With more time to complete the project, you’ll have more time to plan carefully. With more available time and help from an experienced data center decommissioning company, you’ll also have the potential to save money by having more time to sell any assets that the company doesn’t plan to keep. In fact, companies sometimes pay very little or will even receive money for the project because of the amount of value in the assets to be sold or disposed of.

Does your “go dark” day limit how much time you will have to complete the project? Does the end-of-lease date affect your timing? Sometimes your clients or tenants in the data center need to stay longer than you expected so you’ll need to decide if the company will have to go month to month on the lease or if you have to move the client to another server in another building or city.

6. Scope

What’s your plan? Here are some questions to ask yourself:

  • Will you just clean up and walk away, or do you need to remove everything, fully renovate, and return the site back to a “white box?”
  • Do you have to replace the concrete pad under the generator, or leave it?
  • Is repairing drywall, painting, and ceiling tiles important to the landlord?
  • Beyond removing the equipment, in what condition does the landlord expect the building to be left?

7. Location

How does your location, both within the building you lease and where in the country, affect your project? For example, New York, Philadelphia, San Francisco, Boston, and other downtown locations are more costly to perform projects than other cities in the United States. In addition, is your site on the 50th floor downtown or in an industrial park 20 minutes out of town? The location of your site will also affect budget considerations.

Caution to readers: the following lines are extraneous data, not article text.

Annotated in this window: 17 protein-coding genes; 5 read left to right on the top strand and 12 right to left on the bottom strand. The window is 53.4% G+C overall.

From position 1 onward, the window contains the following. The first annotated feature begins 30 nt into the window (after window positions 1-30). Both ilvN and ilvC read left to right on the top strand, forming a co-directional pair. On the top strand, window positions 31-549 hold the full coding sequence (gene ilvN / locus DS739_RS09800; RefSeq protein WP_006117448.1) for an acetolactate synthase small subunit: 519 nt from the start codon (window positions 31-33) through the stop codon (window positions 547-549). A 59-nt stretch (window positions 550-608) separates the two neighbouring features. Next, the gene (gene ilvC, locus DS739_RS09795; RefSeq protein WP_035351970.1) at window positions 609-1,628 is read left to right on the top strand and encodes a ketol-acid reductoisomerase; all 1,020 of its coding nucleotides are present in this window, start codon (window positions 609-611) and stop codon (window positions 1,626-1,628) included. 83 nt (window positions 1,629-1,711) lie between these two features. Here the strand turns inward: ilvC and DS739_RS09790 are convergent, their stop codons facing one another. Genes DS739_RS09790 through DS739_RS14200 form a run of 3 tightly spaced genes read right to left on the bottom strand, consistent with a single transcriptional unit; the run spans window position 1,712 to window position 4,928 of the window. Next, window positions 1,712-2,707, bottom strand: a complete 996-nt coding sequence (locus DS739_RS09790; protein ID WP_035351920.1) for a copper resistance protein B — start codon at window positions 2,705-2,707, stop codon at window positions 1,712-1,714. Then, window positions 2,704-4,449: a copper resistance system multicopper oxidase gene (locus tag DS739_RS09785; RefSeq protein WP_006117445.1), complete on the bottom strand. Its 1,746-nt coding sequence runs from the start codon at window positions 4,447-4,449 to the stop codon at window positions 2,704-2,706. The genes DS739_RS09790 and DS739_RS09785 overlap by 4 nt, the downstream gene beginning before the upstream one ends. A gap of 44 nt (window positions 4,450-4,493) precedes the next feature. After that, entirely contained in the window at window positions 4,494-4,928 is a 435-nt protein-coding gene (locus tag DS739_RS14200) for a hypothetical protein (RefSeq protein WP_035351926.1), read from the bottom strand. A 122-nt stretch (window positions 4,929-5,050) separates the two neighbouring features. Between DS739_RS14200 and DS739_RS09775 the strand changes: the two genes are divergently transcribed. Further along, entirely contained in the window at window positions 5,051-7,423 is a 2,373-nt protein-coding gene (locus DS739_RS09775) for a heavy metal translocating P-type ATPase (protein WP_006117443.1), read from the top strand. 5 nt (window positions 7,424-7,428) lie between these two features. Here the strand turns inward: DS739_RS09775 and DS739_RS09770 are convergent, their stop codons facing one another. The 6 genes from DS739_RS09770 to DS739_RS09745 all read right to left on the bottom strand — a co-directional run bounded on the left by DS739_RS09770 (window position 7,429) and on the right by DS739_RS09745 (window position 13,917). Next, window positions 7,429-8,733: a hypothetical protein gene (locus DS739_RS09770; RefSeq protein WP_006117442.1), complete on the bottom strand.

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8. Data Center Infrastructure Equipment Types to Sell or Dispose

What types of infrastructure equipment need to be removed from the building? Considerations for you:

  • Are you removing just the equipment in the racks such as network gear and servers?
  • Are you required to remove the furniture, raised flooring, electrical infrastructure, generator(s), UPSs?
  • Do you already have plans to keep some of your assets but move them to another company location?
  • Do you know what assets you want to sell?
  • What’s your plan for the remaining equipment?
  • Do you want to donate any of your assets?

As mentioned previously, some of the equipment can be sold and will help recover the costs of the project while other asset types cost more to remove and dispose of than they are worth. These factors must be considered when calculating a budget, time, and scope.

If you’re not certain about the value of your assets and which you will keep and move, sell, or dispose of, USA Decom can assist by making recommendations that will give you the best return for your assets.

One Last Tip

On a final note, If the thought of taking on a data center decommissioning project from start to finish is overwhelming to you, USA Decom has both the experience and expertise to make it easy for you. They have teams across the country available to dispatch to your location with enough manpower to ensure your project is finished on time and within your budget. USA Decom offers a turnkey solution to shut down your facility and is truly your one-stop shop for site decommissioning projects. For more information, contact us today to discuss your project and schedule a time for someone on our team to come out for a site visit.